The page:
17 December 2012
Covering the period 2008 – 2012 the Timor-Leste country portfolio evaluation assessed three main operations that encompassed: emergency relief, food-for-work/assets, school feeding, maternal and child health and nutrition, and capacity development. The evaluation found that the portfolio has been relevant and WFP’s strategy of supporting and working through government systems for delivery of basic services has been highly appropriate for the fragile state context of Timor-Leste.
The WFP country office has been commendably opportunistic, innovative, diligent and adaptable, pragmatically adjusting on-going operations with the aim of maximising their contribution. Seven recommendations address the immediate transition strategy for Timor-Leste, handover/exit strategies in general for WFP, further strategy development for maternal and child health and nutrition, local production of fortified blended food, school feeding,capacity development and gender mainstreaming.
16 November 2012
The World Food Programme works with governments across Asia to design and manage large-scale, innovative programmes, focused on those who need them most. These programmes are often called ‘safety nets’ – projects designed to protect the most vulnerable at critical times, and so allow them to make the most of each new opportunity to improve their lives.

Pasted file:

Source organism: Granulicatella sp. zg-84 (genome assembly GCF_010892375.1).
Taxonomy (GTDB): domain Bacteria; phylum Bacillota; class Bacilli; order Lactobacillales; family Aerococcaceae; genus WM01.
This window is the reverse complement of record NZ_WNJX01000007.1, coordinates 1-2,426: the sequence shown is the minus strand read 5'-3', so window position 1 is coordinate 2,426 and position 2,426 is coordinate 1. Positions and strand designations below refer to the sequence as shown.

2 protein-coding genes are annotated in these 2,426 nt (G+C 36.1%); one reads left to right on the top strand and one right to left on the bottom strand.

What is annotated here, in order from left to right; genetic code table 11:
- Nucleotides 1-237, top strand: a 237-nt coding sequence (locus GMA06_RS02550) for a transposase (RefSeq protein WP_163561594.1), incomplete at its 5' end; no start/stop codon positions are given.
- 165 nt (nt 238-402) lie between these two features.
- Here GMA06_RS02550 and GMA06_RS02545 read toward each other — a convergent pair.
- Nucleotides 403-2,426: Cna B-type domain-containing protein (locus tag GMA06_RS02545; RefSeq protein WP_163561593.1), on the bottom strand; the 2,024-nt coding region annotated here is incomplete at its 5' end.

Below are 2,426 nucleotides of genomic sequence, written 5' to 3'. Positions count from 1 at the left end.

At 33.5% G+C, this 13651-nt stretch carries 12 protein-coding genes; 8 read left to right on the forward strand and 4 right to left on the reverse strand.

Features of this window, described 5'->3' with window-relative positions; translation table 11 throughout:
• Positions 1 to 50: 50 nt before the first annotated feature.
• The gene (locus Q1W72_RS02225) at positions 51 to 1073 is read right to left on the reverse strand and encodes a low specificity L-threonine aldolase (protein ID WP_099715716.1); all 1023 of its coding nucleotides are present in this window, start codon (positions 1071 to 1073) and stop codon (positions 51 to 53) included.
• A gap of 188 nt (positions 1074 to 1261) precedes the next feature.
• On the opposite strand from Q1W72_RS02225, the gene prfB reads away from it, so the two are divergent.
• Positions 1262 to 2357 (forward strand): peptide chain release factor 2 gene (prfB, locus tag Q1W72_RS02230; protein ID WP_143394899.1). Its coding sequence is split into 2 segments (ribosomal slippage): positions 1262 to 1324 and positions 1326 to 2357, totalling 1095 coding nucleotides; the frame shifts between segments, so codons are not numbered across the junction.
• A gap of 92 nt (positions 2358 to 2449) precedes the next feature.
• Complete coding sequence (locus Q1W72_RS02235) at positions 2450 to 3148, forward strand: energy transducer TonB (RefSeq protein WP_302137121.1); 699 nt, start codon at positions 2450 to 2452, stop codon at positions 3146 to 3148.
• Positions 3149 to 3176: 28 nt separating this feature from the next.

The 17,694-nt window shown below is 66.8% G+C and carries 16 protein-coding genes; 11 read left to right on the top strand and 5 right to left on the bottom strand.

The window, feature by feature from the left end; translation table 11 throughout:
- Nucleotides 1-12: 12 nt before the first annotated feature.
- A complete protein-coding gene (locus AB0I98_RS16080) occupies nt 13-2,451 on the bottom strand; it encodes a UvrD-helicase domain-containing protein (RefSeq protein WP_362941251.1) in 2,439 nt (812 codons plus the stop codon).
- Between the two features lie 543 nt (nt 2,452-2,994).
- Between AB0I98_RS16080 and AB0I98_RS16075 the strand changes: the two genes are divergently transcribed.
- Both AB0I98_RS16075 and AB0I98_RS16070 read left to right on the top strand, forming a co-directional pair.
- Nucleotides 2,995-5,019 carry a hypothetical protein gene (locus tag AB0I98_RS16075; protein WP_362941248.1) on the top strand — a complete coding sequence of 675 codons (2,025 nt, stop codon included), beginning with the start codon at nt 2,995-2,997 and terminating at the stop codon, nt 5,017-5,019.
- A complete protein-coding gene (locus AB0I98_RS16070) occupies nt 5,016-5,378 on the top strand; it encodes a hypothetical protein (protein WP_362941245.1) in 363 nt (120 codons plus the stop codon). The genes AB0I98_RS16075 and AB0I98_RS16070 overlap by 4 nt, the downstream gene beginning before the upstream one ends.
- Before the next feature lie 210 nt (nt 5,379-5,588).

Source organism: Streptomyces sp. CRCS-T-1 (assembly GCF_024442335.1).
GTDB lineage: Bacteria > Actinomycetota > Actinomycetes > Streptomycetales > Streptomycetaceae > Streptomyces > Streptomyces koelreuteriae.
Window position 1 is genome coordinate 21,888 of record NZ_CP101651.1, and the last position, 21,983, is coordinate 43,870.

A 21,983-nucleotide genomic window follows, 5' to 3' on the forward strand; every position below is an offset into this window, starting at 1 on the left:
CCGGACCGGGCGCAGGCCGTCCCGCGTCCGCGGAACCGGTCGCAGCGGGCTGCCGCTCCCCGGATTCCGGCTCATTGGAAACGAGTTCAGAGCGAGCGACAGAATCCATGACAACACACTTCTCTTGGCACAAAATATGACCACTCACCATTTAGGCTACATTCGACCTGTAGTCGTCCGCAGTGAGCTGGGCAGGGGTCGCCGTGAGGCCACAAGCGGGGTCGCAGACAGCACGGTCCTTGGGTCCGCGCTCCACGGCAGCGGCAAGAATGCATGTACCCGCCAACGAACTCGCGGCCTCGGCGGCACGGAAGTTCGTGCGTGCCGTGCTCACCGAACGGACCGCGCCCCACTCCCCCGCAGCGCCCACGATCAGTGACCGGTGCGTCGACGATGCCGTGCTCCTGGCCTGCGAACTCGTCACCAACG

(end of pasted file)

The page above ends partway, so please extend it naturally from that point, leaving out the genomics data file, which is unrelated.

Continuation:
20 May 2011
The Annual Evaluation Report for 2010 focuses on operational issues arising from evaluations of country portfolios and operations, and impact evaluations of selected school feeding programmes.
The findings reaffirm WFP’s corporate areas of strength in responding to emergencies under the most difficult circumstances and in providing school feeding, as one of the Programme’s flagship programmes. However, impact evaluations of these programmes also showed the importance of implementing school feeding in cooperation with partners who invest in education sector improvements. Areas where largest improvements can be made relate to food-for-work, where funding often is curtailed and thus strategic objectives moved beyond reach, and nutrition where the ambiguous objectives and small size of programmes make it difficult to demonstrate results.